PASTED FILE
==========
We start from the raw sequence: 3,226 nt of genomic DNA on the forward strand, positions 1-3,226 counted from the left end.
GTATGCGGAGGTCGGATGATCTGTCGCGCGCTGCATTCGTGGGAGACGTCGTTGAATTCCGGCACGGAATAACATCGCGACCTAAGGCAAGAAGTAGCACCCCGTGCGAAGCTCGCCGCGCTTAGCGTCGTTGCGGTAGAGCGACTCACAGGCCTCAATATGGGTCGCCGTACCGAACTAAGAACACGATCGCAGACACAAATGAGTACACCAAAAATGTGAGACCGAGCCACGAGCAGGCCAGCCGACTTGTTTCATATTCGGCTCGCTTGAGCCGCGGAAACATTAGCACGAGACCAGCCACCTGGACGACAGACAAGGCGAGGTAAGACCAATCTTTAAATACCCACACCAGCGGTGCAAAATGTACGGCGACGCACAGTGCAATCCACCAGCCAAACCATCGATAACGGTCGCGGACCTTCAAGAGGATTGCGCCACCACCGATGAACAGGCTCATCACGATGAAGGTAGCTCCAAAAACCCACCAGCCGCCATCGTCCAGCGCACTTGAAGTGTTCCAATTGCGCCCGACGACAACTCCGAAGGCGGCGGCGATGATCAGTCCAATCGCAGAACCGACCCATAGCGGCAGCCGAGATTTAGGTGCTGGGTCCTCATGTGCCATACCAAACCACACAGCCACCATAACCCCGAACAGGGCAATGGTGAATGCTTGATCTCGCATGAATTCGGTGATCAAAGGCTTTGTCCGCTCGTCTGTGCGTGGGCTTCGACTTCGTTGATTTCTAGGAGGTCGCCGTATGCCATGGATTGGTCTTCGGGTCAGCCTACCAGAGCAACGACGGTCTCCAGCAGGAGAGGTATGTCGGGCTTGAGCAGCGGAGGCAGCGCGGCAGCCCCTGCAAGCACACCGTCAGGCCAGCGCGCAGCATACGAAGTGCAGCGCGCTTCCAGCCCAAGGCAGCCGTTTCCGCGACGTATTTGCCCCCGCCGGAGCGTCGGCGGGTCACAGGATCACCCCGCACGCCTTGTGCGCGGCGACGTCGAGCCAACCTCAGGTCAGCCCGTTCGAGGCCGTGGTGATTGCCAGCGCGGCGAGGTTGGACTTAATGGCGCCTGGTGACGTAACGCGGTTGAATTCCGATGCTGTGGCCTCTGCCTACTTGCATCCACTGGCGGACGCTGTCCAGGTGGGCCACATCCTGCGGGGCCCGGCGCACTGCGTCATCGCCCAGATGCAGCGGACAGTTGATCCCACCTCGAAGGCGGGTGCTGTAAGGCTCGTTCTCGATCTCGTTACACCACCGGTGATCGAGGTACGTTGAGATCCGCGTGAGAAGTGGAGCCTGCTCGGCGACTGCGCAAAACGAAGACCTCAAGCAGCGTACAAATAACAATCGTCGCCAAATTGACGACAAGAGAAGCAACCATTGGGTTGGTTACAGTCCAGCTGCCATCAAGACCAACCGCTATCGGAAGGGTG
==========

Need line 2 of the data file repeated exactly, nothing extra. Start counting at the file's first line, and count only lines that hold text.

GTATGCGGAGGTCGGATGATCTGTCGCGCGCTGCATTCGTGGGAGACGTCGTTGAATTCCGGCACGGAATAACATCGCGACCTAAGGCAAGAAGTAGCACCCCGTGCGAAGCTCGCCGCGCTTAGCGTCGTTGCGGTAGAGCGACTCACAGGCCTCAATATGGGTCGCCGTACCGAACTAAGAACACGATCGCAGACACAAATGAGTACACCAAAAATGTGAGACCGAGCCACGAGCAGGCCAGCCGACTTGTTTCATATTCGGCTCGCTTGAGCCGCGGAAACATTAGCACGAGACCAGCCACCTGGACGACAGACAAGGCGAGGTAAGACCAATCTTTAAATACCCACACCAGCGGTGCAAAATGTACGGCGACGCACAGTGCAATCCACCAGCCAAACCATCGATAACGGTCGCGGACCTTCAAGAGGATTGCGCCACCACCGATGAACAGGCTCATCACGATGAAGGTAGCTCCAAAAACCCACCAGCCGCCATCGTCCAGCGCACTTGAAGTGTTCCAATTGCGCCCGACGACAACTCCGAAGGCGGCGGCGATGATCAGTCCAATCGCAGAACCGACCCATAGCGGCAGCCGAGATTTAGGTGCTGGGTCCTCATGTGCCATACCAAACCACACAGCCACCATAACCCCGAACAGGGCAATGGTGAATGCTTGATCTCGCATGAATTCGGTGATCAAAGGCTTTGTCCGCTCGTCTGTGCGTGGGCTTCGACTTCGTTGATTTCTAGGAGGTCGCCGTATGCCATGGATTGGTCTTCGGGTCAGCCTACCAGAGCAACGACGGTCTCCAGCAGGAGAGGTATGTCGGGCTTGAGCAGCGGAGGCAGCGCGGCAGCCCCTGCAAGCACACCGTCAGGCCAGCGCGCAGCATACGAAGTGCAGCGCGCTTCCAGCCCAAGGCAGCCGTTTCCGCGACGTATTTGCCCCCGCCGGAGCGTCGGCGGGTCACAGGATCACCCCGCACGCCTTGTGCGCGGCGACGTCGAGCCAACCTCAGGTCAGCCCGTTCGAGGCCGTGGTGATTGCCAGCGCGGCGAGGTTGGACTTAATGGCGCCTGGTGACGTAACGCGGTTGAATTCCGATGCTGTGGCCTCTGCCTACTTGCATCCACTGGCGGACGCTGTCCAGGTGGGCCACATCCTGCGGGGCCCGGCGCACTGCGTCATCGCCCAGATGCAGCGGACAGTTGATCCCACCTCGAAGGCGGGTGCTGTAAGGCTCGTTCTCGATCTCGTTACACCACCGGTGATCGAGGTACGTTGAGATCCGCGTGAGAAGTGGAGCCTGCTCGGCGACTGCGCAAAACGAAGACCTCAAGCAGCGTACAAATAACAATCGTCGCCAAATTGACGACAAGAGAAGCAACCATTGGGTTGGTTACAGTCCAGCTGCCATCAAGACCAACCGCTATCGGAAGGGTG